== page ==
Nostalgia isn’t what it used to be, as everybody knows. Still, sometimes it is necessary to look back at the past with some affection if one is to move forward in a positive spirit.
This notion was kind of forced upon me here in Montenegro this week. Photos on FB reminded me that I had turned down the offer of a ticket to see Iggy Pop at Finsbury Park because I knew this Balkans trip was imminent. Finsbury Park is where Anne and I married! And Iggy Pop was THE iconoclastic rock idol of choice for me and my friends back in the day. It was just one of those friends who had offered me the ticket. So then I only had the photos of the sunny day in London to enjoy.
Coincidentally, listening to music on YouTube at the camp site in Virpazar, ‘Bron-Yr-Aur’ by Led Zeppelin came up on the feed, replete with accompanying images. There was the little stone cottage in rural Wales, nestled in that typically green, misty Welsh setting. There was the little track leading up to the building. There was the band hanging out in the garden, all long hair and denim flares. Magic!
As a boy, I spent many holidays in Ireland and Wales and Scotland and the west country, and those little Celtic stone cottages tucked away amongst the grass hillocks and sparse woodland have been indelibly linked in my mind with images of freedom and rural tranquillity all my life. (Such a scene and accompanying emotions have been referred to in a previous Balkans blog, discussing ideas of simplicity and liberation.) At sixteen, my friends and I hitchhiked down to Peter Tavy in Cornwall and this trip of adventure, too, has stayed with me as an emblem of freedom and discovery.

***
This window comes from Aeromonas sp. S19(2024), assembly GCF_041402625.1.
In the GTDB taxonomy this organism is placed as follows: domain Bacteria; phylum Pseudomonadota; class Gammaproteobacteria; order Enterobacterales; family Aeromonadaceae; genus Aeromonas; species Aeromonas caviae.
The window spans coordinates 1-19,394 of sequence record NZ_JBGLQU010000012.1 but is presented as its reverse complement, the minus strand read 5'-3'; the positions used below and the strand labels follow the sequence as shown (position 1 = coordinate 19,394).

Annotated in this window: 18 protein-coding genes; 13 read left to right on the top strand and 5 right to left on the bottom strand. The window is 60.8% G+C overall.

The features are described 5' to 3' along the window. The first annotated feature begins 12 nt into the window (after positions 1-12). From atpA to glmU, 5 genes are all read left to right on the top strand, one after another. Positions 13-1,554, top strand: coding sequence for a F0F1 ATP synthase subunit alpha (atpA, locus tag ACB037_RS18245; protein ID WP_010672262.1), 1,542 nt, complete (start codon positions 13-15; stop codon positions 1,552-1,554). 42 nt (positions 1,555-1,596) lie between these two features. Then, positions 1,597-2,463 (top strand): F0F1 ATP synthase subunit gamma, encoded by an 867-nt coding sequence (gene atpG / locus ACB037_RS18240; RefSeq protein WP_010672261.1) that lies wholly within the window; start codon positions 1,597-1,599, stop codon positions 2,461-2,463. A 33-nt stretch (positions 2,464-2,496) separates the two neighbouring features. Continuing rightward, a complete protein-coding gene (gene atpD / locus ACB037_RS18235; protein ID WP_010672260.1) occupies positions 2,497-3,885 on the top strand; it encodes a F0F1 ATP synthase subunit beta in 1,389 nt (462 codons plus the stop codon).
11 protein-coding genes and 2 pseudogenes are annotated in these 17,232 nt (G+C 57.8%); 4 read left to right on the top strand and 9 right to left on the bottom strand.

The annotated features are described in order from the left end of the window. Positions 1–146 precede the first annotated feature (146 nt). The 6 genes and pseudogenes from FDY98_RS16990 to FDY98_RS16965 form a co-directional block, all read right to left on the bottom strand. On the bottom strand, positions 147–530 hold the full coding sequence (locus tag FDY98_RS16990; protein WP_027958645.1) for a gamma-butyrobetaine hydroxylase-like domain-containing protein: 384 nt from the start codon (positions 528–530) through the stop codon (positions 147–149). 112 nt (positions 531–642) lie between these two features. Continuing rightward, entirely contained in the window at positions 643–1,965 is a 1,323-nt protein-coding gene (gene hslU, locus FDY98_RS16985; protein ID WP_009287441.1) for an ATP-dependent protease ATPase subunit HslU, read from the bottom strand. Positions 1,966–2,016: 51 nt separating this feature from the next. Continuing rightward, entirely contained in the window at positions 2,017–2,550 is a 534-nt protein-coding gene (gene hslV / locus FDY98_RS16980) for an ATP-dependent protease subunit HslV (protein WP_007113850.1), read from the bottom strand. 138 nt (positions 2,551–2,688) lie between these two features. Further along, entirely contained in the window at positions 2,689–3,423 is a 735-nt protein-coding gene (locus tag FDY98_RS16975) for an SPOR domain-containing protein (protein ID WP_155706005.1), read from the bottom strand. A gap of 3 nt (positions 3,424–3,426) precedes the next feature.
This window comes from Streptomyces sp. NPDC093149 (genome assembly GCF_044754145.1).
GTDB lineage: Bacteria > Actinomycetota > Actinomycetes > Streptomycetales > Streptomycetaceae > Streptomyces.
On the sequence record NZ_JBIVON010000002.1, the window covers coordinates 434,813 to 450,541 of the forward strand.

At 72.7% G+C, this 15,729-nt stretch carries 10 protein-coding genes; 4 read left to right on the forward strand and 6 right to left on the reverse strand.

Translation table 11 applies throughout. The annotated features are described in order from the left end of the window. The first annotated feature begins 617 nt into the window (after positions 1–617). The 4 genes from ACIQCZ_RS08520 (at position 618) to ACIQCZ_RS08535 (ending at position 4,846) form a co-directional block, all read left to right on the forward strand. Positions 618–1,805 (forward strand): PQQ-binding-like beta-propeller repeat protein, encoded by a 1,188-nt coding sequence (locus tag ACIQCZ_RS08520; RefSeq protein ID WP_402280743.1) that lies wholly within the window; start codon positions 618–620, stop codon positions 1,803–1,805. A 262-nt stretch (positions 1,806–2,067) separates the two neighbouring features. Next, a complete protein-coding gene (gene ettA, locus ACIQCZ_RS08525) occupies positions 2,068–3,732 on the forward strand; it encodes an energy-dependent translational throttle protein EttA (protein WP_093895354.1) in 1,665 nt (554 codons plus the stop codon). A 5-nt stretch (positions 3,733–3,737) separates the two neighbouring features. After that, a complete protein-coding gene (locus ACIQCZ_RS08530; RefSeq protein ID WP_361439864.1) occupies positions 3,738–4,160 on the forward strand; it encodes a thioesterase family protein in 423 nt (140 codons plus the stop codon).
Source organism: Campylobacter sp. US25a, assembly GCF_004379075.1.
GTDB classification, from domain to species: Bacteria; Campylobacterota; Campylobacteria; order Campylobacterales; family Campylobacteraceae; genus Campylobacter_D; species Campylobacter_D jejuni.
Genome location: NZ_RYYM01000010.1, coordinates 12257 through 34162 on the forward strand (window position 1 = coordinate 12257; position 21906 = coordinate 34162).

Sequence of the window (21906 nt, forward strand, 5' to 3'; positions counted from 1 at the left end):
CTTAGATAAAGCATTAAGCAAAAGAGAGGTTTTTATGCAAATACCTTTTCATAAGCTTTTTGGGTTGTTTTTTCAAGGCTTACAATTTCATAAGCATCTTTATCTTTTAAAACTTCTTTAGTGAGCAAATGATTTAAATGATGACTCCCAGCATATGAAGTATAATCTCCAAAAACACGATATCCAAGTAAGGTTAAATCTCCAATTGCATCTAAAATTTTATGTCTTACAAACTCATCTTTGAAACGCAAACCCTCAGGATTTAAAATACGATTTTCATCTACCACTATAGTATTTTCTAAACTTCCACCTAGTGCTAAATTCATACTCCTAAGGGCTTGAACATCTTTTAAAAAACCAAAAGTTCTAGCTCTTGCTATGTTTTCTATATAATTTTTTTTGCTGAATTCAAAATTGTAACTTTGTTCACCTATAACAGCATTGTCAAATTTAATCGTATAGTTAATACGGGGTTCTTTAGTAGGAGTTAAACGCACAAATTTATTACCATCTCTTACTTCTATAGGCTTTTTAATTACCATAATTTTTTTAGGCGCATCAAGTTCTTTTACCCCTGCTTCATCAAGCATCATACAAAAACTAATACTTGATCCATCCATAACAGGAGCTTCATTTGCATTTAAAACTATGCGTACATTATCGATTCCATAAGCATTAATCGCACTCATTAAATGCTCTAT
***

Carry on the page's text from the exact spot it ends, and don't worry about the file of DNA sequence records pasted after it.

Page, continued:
In fact, I was reminded how in the summer of ’76, unable to obtain a grant and start a college course in London, I set out for Cornwall once again immediately after seeing the Rolling Stones and Todd Rundgren at a festival with those self-same friends. Once again, the Celtic coasts and moorland drew me away from the now inevitable drudgery of paid labour, enticing my wild spirit to rebel.
Anne and I moved to the west country soon after our marriage. But that’s another story.
Nostalgia, too, is incredibly linked in my mind with melancholia. That is not really so surprising since at the age of three my eleven year old sister drowned off the Dorset coast and I spent long, long days waiting for her to return home. Which, of course, couldn’t happen. So that melancholia, as a deep-seated emotion, became deeply embedded within my way of thinking. Probably the most famous rendition of this feeling is the woodcut of the same name by Albrecht Durer. Melancholia can be overwhelmingly powerful – and destructive – in its allure, but at the same time it creates an added depth and meaning to the nostalgic impulse. Every so often as a grown-up the melancholy desire threatened to carry me away completely so that I had to take active measures in removing it from my emotional library.
My own children growing up provided an anchor which helped me access solid ground and helped settle the wild emotions that promised to engulf my soul completely. Then my understanding was also aided and grew to the extent that I am now aware of how and when my poor departed sister was reincarnated. If you want to know how this happens, I will happily explain if and when you join my mystic society.
Nostalgia and melancholy draw us deep into the past and deep into our minds but are to be resisted if they become too strong when we wish to re-create the world anew from the inside out. The beauty of both is that they make us aware of how much joy and desire is actually available for us to work with.
Back in the now of Montenegro, we visited the history museum (more past stuff!) in the old capital of Cetinje and were given a good sense of how this country has been created from its own wild, mountainous past. We opted to rent a cheap apartment in order to visit the surrounding towns using public transport, but we miss the summery outdoors and are quickly getting back into our little campervan so that we can explore the north of the country, which includes the last remnants of rain forest in Europe.
‘Onwards!’ – as the Soviets used to say.
Posted from Cetinje